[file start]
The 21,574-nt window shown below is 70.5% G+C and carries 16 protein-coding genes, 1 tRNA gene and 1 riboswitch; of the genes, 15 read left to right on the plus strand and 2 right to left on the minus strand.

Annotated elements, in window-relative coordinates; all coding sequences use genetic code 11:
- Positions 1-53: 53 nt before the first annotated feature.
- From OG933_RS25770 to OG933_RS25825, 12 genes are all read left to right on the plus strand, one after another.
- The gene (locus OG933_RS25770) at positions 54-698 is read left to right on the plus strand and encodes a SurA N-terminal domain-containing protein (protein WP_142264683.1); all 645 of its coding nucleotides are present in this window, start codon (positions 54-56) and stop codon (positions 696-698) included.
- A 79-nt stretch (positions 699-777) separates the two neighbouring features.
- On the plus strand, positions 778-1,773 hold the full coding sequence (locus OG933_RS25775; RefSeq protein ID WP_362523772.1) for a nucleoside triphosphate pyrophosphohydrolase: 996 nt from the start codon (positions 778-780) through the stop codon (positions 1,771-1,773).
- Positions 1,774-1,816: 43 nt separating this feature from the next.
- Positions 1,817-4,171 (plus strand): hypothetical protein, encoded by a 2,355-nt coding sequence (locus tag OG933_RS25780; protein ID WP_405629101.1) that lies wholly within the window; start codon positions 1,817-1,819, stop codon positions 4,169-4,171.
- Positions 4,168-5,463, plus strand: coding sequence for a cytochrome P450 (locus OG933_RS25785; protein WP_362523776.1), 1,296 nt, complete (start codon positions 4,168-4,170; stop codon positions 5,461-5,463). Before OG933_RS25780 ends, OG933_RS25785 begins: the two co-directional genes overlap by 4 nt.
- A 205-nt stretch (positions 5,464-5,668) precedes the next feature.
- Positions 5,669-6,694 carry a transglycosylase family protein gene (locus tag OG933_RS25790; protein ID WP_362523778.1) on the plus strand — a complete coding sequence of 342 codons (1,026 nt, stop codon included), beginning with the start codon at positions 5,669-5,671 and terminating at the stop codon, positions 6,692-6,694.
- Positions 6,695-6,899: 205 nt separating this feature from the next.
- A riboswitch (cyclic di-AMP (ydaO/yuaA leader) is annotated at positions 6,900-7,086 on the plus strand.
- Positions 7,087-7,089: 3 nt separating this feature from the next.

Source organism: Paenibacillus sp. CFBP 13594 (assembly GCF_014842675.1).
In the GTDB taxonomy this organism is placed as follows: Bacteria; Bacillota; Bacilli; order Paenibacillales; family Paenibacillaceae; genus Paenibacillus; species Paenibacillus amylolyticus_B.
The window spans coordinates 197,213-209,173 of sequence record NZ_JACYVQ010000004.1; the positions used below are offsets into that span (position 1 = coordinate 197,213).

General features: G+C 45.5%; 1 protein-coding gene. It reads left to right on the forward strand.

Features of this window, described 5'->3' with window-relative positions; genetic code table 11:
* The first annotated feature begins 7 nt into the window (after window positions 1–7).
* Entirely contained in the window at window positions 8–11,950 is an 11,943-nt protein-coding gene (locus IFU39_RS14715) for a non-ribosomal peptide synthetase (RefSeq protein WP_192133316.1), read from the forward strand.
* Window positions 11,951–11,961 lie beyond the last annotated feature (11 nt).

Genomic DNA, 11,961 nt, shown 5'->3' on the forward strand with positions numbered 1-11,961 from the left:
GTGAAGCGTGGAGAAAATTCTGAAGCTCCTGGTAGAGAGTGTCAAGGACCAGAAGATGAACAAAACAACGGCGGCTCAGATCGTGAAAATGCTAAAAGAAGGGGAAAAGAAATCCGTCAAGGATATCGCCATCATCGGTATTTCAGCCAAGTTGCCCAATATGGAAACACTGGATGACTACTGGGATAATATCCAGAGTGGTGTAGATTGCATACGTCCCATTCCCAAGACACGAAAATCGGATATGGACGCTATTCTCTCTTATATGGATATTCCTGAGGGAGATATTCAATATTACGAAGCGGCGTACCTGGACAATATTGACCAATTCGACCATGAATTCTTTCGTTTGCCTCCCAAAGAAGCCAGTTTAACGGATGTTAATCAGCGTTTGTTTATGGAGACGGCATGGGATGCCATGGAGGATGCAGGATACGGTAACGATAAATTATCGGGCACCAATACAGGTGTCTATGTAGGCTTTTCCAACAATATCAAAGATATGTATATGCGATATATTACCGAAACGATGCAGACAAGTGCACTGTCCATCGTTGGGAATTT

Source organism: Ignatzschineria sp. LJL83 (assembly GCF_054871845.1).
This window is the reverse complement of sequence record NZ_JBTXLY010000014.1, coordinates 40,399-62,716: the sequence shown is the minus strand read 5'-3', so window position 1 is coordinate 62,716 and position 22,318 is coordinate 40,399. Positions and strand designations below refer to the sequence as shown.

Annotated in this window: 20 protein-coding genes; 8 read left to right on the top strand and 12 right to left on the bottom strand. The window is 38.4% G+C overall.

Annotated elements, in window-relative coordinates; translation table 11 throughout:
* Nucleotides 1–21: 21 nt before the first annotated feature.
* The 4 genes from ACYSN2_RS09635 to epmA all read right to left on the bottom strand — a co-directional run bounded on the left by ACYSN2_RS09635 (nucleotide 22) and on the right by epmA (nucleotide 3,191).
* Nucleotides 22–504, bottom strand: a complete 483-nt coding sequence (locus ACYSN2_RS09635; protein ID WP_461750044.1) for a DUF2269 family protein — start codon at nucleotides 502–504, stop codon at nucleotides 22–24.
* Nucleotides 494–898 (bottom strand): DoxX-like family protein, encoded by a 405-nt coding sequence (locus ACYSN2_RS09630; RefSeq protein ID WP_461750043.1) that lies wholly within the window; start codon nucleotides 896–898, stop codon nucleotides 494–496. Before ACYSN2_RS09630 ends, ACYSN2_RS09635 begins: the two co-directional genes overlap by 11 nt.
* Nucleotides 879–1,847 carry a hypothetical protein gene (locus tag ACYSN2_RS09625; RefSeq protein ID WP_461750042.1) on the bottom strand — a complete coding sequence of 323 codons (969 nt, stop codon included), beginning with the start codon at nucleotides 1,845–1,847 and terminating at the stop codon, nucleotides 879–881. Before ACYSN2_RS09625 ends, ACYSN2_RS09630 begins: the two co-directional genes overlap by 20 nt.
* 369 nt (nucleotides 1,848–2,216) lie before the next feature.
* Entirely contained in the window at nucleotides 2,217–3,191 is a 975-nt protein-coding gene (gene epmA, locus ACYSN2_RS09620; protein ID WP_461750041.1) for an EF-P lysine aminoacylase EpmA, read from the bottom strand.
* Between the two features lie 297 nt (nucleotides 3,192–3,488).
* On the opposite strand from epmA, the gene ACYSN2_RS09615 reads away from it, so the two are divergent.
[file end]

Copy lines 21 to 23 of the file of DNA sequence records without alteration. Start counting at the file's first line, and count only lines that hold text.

* The first annotated feature begins 7 nt into the window (after window positions 1–7).
* Entirely contained in the window at window positions 8–11,950 is an 11,943-nt protein-coding gene (locus IFU39_RS14715) for a non-ribosomal peptide synthetase (RefSeq protein WP_192133316.1), read from the forward strand.
* Window positions 11,951–11,961 lie beyond the last annotated feature (11 nt).